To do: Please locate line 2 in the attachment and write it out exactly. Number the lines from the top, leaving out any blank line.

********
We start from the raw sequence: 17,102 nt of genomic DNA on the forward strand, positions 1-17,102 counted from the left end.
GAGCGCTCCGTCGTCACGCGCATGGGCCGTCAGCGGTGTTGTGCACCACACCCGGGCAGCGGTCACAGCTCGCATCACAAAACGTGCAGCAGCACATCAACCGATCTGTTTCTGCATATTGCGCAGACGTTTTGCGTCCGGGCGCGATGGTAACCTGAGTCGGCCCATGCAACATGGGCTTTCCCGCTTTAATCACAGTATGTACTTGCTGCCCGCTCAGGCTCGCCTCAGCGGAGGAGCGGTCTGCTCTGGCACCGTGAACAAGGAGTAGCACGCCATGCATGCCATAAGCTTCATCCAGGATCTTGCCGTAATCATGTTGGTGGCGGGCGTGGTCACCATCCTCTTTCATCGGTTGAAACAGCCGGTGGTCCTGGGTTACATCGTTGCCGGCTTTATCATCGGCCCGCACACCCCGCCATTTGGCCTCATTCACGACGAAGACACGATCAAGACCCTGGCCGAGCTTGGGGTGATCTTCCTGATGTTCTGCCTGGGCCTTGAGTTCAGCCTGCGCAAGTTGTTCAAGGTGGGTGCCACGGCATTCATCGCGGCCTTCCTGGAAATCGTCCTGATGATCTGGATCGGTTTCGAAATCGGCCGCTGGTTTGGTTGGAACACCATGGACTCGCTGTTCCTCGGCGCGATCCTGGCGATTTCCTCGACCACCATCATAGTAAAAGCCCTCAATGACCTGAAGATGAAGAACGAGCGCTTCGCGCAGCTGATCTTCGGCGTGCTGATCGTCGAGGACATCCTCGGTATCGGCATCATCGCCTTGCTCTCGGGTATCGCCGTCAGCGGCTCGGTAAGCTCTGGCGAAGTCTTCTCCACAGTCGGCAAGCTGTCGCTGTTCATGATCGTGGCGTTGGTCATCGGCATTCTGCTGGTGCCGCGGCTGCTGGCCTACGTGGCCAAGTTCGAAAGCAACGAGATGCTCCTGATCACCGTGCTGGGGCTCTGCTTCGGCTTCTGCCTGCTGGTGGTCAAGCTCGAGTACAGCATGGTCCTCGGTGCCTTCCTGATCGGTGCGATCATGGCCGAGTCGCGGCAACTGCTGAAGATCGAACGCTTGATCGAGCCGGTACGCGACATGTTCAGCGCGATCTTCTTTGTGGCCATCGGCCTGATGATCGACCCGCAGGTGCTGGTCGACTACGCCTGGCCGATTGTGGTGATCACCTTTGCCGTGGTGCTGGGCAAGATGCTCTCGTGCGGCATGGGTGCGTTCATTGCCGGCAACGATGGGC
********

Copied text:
GAGCGCTCCGTCGTCACGCGCATGGGCCGTCAGCGGTGTTGTGCACCACACCCGGGCAGCGGTCACAGCTCGCATCACAAAACGTGCAGCAGCACATCAACCGATCTGTTTCTGCATATTGCGCAGACGTTTTGCGTCCGGGCGCGATGGTAACCTGAGTCGGCCCATGCAACATGGGCTTTCCCGCTTTAATCACAGTATGTACTTGCTGCCCGCTCAGGCTCGCCTCAGCGGAGGAGCGGTCTGCTCTGGCACCGTGAACAAGGAGTAGCACGCCATGCATGCCATAAGCTTCATCCAGGATCTTGCCGTAATCATGTTGGTGGCGGGCGTGGTCACCATCCTCTTTCATCGGTTGAAACAGCCGGTGGTCCTGGGTTACATCGTTGCCGGCTTTATCATCGGCCCGCACACCCCGCCATTTGGCCTCATTCACGACGAAGACACGATCAAGACCCTGGCCGAGCTTGGGGTGATCTTCCTGATGTTCTGCCTGGGCCTTGAGTTCAGCCTGCGCAAGTTGTTCAAGGTGGGTGCCACGGCATTCATCGCGGCCTTCCTGGAAATCGTCCTGATGATCTGGATCGGTTTCGAAATCGGCCGCTGGTTTGGTTGGAACACCATGGACTCGCTGTTCCTCGGCGCGATCCTGGCGATTTCCTCGACCACCATCATAGTAAAAGCCCTCAATGACCTGAAGATGAAGAACGAGCGCTTCGCGCAGCTGATCTTCGGCGTGCTGATCGTCGAGGACATCCTCGGTATCGGCATCATCGCCTTGCTCTCGGGTATCGCCGTCAGCGGCTCGGTAAGCTCTGGCGAAGTCTTCTCCACAGTCGGCAAGCTGTCGCTGTTCATGATCGTGGCGTTGGTCATCGGCATTCTGCTGGTGCCGCGGCTGCTGGCCTACGTGGCCAAGTTCGAAAGCAACGAGATGCTCCTGATCACCGTGCTGGGGCTCTGCTTCGGCTTCTGCCTGCTGGTGGTCAAGCTCGAGTACAGCATGGTCCTCGGTGCCTTCCTGATCGGTGCGATCATGGCCGAGTCGCGGCAACTGCTGAAGATCGAACGCTTGATCGAGCCGGTACGCGACATGTTCAGCGCGATCTTCTTTGTGGCCATCGGCCTGATGATCGACCCGCAGGTGCTGGTCGACTACGCCTGGCCGATTGTGGTGATCACCTTTGCCGTGGTGCTGGGCAAGATGCTCTCGTGCGGCATGGGTGCGTTCATTGCCGGCAACGATGGGC